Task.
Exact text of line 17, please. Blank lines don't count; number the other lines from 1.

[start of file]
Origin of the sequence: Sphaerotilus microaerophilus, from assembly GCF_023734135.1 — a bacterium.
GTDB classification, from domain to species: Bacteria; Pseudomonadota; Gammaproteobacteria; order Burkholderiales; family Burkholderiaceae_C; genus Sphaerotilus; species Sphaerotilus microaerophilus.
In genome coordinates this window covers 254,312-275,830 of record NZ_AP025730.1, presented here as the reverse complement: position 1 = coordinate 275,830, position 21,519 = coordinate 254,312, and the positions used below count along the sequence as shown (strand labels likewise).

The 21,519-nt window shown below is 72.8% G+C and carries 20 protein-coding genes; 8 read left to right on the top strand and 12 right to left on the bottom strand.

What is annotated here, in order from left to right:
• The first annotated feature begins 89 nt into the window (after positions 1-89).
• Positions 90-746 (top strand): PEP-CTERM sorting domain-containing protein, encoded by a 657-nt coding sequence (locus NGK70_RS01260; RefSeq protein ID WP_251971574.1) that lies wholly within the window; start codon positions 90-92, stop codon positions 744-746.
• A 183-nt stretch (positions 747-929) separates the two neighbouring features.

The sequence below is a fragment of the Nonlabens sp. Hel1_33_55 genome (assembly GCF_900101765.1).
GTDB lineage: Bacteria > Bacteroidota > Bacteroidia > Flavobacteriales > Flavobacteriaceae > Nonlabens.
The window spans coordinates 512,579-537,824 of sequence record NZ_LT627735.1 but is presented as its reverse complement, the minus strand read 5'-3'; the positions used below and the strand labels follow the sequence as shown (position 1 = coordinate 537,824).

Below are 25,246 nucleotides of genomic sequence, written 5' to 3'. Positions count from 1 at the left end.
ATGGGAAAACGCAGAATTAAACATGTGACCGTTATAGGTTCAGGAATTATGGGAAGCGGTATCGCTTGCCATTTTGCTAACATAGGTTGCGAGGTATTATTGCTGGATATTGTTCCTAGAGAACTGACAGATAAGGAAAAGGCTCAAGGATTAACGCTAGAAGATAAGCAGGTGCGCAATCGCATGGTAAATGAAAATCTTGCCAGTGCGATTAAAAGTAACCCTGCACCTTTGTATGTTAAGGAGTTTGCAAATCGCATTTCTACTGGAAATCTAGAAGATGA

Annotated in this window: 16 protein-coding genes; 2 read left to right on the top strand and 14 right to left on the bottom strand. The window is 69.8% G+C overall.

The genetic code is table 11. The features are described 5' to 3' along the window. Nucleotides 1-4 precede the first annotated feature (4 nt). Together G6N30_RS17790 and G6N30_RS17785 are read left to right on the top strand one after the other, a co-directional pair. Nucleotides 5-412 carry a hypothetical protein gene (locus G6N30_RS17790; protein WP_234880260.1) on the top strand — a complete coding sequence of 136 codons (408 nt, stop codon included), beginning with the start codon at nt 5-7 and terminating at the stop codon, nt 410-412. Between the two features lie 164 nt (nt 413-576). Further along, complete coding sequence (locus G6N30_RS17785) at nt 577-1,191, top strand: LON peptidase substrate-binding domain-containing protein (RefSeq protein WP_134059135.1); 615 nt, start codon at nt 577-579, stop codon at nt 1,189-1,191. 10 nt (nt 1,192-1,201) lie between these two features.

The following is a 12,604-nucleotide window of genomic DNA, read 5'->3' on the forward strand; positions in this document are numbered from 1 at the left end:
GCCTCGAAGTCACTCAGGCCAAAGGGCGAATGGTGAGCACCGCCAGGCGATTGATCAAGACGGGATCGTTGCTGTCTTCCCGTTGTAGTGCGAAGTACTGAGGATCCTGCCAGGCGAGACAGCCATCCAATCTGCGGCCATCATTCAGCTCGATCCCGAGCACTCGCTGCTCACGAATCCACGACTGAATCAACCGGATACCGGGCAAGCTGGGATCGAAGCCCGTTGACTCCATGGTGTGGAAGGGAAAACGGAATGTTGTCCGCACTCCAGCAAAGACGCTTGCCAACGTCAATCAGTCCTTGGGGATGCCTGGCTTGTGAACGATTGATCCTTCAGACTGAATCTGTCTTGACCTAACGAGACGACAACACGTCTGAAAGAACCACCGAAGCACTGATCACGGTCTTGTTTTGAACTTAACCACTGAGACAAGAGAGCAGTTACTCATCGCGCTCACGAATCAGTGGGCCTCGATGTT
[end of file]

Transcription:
GCCTCGAAGTCACTCAGGCCAAAGGGCGAATGGTGAGCACCGCCAGGCGATTGATCAAGACGGGATCGTTGCTGTCTTCCCGTTGTAGTGCGAAGTACTGAGGATCCTGCCAGGCGAGACAGCCATCCAATCTGCGGCCATCATTCAGCTCGATCCCGAGCACTCGCTGCTCACGAATCCACGACTGAATCAACCGGATACCGGGCAAGCTGGGATCGAAGCCCGTTGACTCCATGGTGTGGAAGGGAAAACGGAATGTTGTCCGCACTCCAGCAAAGACGCTTGCCAACGTCAATCAGTCCTTGGGGATGCCTGGCTTGTGAACGATTGATCCTTCAGACTGAATCTGTCTTGACCTAACGAGACGACAACACGTCTGAAAGAACCACCGAAGCACTGATCACGGTCTTGTTTTGAACTTAACCACTGAGACAAGAGAGCAGTTACTCATCGCGCTCACGAATCAGTGGGCCTCGATGTT